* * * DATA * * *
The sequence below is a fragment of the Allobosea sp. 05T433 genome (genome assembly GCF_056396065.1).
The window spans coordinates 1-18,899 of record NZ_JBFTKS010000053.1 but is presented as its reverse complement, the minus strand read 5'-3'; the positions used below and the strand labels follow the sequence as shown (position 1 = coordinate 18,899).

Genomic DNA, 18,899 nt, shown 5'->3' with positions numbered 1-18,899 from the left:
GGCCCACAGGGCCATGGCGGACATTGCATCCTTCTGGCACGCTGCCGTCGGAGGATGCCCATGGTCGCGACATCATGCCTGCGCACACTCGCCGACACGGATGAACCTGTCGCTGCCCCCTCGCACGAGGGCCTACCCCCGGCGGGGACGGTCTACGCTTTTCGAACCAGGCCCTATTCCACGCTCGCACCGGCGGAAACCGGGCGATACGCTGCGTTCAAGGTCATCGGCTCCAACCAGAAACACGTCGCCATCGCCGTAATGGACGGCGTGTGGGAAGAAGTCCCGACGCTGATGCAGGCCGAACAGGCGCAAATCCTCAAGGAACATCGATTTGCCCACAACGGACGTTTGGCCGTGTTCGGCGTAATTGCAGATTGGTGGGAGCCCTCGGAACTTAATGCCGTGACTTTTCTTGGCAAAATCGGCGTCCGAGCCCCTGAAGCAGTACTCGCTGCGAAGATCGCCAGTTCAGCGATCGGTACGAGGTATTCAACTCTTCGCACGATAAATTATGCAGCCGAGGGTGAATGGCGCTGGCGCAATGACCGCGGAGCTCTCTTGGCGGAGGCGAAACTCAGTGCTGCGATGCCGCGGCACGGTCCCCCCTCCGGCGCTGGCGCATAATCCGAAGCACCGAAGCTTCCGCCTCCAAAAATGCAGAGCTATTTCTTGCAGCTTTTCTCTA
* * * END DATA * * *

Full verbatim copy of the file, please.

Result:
The sequence below is a fragment of the Allobosea sp. 05T433 genome (genome assembly GCF_056396065.1).
The window spans coordinates 1-18,899 of record NZ_JBFTKS010000053.1 but is presented as its reverse complement, the minus strand read 5'-3'; the positions used below and the strand labels follow the sequence as shown (position 1 = coordinate 18,899).

Genomic DNA, 18,899 nt, shown 5'->3' with positions numbered 1-18,899 from the left:
GGCCCACAGGGCCATGGCGGACATTGCATCCTTCTGGCACGCTGCCGTCGGAGGATGCCCATGGTCGCGACATCATGCCTGCGCACACTCGCCGACACGGATGAACCTGTCGCTGCCCCCTCGCACGAGGGCCTACCCCCGGCGGGGACGGTCTACGCTTTTCGAACCAGGCCCTATTCCACGCTCGCACCGGCGGAAACCGGGCGATACGCTGCGTTCAAGGTCATCGGCTCCAACCAGAAACACGTCGCCATCGCCGTAATGGACGGCGTGTGGGAAGAAGTCCCGACGCTGATGCAGGCCGAACAGGCGCAAATCCTCAAGGAACATCGATTTGCCCACAACGGACGTTTGGCCGTGTTCGGCGTAATTGCAGATTGGTGGGAGCCCTCGGAACTTAATGCCGTGACTTTTCTTGGCAAAATCGGCGTCCGAGCCCCTGAAGCAGTACTCGCTGCGAAGATCGCCAGTTCAGCGATCGGTACGAGGTATTCAACTCTTCGCACGATAAATTATGCAGCCGAGGGTGAATGGCGCTGGCGCAATGACCGCGGAGCTCTCTTGGCGGAGGCGAAACTCAGTGCTGCGATGCCGCGGCACGGTCCCCCCTCCGGCGCTGGCGCATAATCCGAAGCACCGAAGCTTCCGCCTCCAAAAATGCAGAGCTATTTCTTGCAGCTTTTCTCTA